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We didn’t use to exercise historically; our everyday physical activity was our exercise. Walking to work, cleaning the house, digging, chopping wood, hunting for food and only in our modern life do we now need to exercise. Machines now do many of our daily tasks and many of us simply sit at a desk all day doing very little physical movement. Yet lack of physical activity is one of the greatest contributions to virtually every kind of disease, shortened life and mental and physical decline in old age.

Yang Sheng is traditional Chinese ideas about how we should nourish our lives.  Deadman in his book Live Well, Live Long (2016) explores these concepts and concludes:

 “exercise or more broadly physical movement, has been shown to be one of the most powerful health practices that we can follow”

Eye-catchingly it is not many tedious hours down the gym or running miles in the rain, but simply movement.  We don’t have to do much too either. The evidence quoted by Deadman shows the health benefits of exercise is reversed when this becomes extreme. Light to moderate exercise is better than 50 minutes of daily vigorous physical activity. It was disturbing to read about how endurance athletes suffered enlarged hearts and were more prone to upper respiratory conditions such as asthma. Too much exercise, especially when tired, can lead to exhaustion and stress and is no longer invigorating.

How much exercise?

In Chinese medicine terms when we exercise our Qi and blood is flowing freely we feel good. How do we know what’s a good amount of exercise for us? Deadman tells us that a rough guide is if we feel energised after exercise, even though we felt fatigued beforehand, this is a sign that there was enough energy but that it was blocked and unavailable for us (we say Qi stagnation and is often due to emotional reasons or stress). If, however, we feel even more exhausted after exercise, this indicates real deficiency and means we should rest, and when we do exercise, do so gently until we feel restored.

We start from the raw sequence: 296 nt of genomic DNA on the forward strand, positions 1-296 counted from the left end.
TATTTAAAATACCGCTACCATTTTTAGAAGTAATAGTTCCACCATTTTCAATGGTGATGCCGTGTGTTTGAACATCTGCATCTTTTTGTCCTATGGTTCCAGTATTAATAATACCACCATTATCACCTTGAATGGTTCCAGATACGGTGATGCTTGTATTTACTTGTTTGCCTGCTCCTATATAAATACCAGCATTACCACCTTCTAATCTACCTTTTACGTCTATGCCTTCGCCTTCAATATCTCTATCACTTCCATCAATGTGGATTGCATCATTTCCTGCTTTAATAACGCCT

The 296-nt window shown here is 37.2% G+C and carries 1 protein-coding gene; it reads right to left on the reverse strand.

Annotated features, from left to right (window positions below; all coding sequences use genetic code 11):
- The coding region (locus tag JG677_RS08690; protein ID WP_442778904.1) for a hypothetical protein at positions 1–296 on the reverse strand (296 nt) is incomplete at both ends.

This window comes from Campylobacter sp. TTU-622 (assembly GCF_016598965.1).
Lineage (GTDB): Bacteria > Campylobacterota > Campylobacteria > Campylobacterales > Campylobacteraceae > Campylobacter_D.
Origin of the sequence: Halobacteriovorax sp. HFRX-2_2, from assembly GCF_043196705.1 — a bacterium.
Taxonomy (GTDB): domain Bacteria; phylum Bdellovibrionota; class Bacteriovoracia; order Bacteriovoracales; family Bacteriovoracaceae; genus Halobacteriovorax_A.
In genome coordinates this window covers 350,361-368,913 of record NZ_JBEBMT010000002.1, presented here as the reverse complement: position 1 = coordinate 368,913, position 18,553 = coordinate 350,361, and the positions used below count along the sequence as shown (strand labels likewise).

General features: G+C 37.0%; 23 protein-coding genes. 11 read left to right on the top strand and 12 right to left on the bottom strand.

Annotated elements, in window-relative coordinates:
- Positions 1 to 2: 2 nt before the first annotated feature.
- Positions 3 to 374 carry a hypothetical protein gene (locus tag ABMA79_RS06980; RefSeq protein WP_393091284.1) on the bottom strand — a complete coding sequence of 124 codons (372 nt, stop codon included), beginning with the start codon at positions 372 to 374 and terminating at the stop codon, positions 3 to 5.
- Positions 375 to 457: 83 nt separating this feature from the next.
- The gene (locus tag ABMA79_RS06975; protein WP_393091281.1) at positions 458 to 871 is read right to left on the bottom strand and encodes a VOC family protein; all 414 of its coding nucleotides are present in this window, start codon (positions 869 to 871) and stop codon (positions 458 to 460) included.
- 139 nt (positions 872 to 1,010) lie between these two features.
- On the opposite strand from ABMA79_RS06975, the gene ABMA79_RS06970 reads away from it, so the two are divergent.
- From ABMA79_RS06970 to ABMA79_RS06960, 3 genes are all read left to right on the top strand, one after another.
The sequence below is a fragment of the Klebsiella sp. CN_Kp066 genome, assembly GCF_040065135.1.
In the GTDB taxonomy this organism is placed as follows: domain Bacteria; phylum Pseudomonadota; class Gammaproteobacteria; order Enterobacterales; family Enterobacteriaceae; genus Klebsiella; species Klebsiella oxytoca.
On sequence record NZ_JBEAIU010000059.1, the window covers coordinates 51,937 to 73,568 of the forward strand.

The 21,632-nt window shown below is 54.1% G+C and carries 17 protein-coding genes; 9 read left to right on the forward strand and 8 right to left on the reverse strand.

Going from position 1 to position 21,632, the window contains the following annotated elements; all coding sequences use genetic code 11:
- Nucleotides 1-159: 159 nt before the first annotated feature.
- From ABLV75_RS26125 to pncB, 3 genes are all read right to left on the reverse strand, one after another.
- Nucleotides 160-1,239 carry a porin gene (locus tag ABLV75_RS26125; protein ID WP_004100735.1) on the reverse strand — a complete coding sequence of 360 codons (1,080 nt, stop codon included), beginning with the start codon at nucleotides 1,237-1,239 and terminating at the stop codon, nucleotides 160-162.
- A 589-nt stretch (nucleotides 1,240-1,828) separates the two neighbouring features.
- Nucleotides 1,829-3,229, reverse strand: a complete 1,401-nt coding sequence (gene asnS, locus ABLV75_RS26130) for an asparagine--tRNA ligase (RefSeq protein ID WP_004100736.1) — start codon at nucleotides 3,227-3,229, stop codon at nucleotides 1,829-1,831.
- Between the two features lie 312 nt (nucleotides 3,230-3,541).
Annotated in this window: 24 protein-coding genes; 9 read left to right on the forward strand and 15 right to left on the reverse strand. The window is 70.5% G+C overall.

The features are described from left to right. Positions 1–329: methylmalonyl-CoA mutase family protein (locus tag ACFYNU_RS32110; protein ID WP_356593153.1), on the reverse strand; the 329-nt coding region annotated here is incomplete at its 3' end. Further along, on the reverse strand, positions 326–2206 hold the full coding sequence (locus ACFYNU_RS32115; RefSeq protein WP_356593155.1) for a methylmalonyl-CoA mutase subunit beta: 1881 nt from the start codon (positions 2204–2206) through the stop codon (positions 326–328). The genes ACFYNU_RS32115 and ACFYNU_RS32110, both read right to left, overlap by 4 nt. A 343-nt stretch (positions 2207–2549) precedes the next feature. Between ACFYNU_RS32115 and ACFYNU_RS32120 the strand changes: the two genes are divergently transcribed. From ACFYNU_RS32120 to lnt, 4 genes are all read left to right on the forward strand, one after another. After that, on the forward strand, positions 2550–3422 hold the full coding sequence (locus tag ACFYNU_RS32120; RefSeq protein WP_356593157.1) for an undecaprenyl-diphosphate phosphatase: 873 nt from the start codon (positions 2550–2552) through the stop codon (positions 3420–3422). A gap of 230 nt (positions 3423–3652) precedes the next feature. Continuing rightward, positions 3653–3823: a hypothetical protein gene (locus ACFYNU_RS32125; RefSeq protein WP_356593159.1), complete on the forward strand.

The Asian view of exercise isn’t doing the least amount of exercise for the ‘highest return’ such as High Intensity Interval Training, which has gained popularity in recent times, but takes a broader approach connecting both mind and body. Exercise is best when varied, such as sports, games, martial arts, dancing, tai chi, walking etc. Being fully present and mentally absorbed in our exercise and breathing, remaining emotionally centred is best. In this way we feel fully alive and connected to our body, developing stamina, flexibility, strong bones and enjoying social interaction.

Read about my Yang Sheng Nourishment of Life Programme for Women